What happens is that the internet took all the interest, but some countries managed, for example India has a good network of digital short wave radio, but for large cities, the internet was much more practical.

MB: going back to your book, which chapter would you recommend to someone who does not know radio and which one would you recommend for someone who already knows radio?

Well, from back to front, for those who know about radio, there is a chapter that talks about almost all shortwave stations, how they were born, what their productions were, what happened to them, migrations to the Internet, I think that chapter for the Dxsistas should be the one that attracts the most attention, that chapter is called “around the world by radio.”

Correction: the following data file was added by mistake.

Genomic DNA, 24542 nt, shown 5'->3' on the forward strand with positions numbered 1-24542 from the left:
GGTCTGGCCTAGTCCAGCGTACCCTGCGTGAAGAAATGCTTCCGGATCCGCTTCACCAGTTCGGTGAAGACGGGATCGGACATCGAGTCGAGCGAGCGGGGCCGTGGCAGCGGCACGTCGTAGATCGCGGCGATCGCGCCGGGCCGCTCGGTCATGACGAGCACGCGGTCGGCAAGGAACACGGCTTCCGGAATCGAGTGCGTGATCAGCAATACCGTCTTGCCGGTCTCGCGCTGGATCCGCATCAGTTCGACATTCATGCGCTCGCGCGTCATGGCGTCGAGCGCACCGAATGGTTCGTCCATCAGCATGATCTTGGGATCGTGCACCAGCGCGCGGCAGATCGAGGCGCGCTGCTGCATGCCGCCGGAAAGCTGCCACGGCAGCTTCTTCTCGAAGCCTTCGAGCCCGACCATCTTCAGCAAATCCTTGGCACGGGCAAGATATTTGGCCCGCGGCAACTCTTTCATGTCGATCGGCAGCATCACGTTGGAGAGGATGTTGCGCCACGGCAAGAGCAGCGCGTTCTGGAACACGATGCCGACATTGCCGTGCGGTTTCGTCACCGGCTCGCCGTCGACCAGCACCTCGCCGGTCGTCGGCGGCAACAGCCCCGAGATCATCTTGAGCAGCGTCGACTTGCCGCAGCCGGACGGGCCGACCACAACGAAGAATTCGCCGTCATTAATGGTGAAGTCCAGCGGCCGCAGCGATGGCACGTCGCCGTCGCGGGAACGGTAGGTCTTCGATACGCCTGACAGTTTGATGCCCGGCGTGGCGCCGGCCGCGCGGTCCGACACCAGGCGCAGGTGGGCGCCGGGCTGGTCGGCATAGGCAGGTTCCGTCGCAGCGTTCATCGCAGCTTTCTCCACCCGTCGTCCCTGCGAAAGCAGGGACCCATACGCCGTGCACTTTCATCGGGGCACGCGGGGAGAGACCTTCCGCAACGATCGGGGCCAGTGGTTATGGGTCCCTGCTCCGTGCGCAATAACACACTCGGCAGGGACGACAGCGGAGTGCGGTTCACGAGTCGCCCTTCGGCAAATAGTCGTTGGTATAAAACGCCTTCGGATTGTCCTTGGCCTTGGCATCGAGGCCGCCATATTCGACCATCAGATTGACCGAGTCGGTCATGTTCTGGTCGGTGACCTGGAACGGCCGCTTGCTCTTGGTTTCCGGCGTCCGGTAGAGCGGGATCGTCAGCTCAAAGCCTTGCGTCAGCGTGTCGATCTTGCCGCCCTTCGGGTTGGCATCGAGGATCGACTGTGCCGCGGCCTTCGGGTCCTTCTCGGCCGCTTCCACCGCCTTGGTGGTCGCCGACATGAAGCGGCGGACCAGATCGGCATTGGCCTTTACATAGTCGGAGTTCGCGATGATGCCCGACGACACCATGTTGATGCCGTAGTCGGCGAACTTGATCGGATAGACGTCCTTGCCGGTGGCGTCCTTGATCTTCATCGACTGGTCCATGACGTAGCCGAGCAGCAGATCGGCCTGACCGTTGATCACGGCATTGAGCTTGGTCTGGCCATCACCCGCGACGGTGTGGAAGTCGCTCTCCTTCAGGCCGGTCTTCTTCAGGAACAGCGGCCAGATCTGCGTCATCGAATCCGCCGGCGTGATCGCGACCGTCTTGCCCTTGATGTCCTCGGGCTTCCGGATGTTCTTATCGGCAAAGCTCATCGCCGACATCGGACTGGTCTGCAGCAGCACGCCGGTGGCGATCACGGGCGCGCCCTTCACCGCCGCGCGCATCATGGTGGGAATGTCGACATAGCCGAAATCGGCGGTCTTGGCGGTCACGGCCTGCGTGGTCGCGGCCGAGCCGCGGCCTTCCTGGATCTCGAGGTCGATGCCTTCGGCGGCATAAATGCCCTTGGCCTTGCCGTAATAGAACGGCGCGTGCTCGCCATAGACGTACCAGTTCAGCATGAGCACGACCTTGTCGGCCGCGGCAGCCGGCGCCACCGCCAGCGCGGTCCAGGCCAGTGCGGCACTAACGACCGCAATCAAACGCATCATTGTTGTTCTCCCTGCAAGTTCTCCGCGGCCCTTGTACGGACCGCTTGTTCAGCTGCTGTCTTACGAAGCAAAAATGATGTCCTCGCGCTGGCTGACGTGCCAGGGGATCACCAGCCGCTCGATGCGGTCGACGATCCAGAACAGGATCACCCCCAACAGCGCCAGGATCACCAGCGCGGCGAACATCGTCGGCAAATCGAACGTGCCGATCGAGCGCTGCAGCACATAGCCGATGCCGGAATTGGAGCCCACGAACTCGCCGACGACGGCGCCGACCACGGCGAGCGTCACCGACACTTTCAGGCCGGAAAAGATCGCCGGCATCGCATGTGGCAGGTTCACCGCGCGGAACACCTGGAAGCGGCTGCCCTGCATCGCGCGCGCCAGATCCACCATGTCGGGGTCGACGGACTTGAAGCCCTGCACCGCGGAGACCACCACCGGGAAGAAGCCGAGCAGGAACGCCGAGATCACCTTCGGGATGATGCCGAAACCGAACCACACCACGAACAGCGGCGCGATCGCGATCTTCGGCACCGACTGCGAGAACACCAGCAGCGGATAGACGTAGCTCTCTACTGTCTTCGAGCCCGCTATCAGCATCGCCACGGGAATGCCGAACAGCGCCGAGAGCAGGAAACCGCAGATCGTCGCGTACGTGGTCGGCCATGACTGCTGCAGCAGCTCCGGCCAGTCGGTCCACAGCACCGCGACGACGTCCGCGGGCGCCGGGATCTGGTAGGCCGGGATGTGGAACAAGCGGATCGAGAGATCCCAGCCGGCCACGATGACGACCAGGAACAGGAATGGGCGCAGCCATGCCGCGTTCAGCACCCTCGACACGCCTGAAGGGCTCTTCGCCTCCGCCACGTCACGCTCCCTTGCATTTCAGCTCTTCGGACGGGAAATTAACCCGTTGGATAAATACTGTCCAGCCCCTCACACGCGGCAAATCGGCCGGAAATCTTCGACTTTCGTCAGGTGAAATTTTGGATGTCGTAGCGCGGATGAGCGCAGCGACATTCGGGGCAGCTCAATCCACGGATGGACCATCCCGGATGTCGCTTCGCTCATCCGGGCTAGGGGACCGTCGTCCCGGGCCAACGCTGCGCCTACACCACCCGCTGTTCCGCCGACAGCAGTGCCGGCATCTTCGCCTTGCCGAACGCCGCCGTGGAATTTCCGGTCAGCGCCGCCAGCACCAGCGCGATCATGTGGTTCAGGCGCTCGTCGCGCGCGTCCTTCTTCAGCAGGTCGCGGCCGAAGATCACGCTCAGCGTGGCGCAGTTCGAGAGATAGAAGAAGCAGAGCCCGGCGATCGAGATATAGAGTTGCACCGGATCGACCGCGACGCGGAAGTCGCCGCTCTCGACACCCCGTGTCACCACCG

For those who are not Dxsists, you have, for example, the invention of radio, chapter one and for those who like history have 2 chapters that are very interesting: the second world war and the cold war.

MB: Besides this book, I know that for many people, you wrote in a magazine that has influenced many Dxsists, what can you tell me about that stage?

Yes, it was the total electronic magazine and I also wrote some articles for the popular antenna and mechanical magazine, Brazilian editions.

One day I discovered that there was a magazine called Total Electronic and I sent them a report on stations and they liked it, I remember Mr. Newton Braga, who was the editor, today he is a legend of that time.

The magazine came out monthly and I wrote a small column, which began to appear every two months, then monthly, then it came out in 3 pages and kept getting bigger, until the closing of the magazine.

MB: What reflection can you make about why all that ended, Dxsismo being so strong here in Brazil, because it did not remain, beyond some fight between people from the clubs that exist everywhere, what do you think was the cause of the decline or disinterest in the hobby?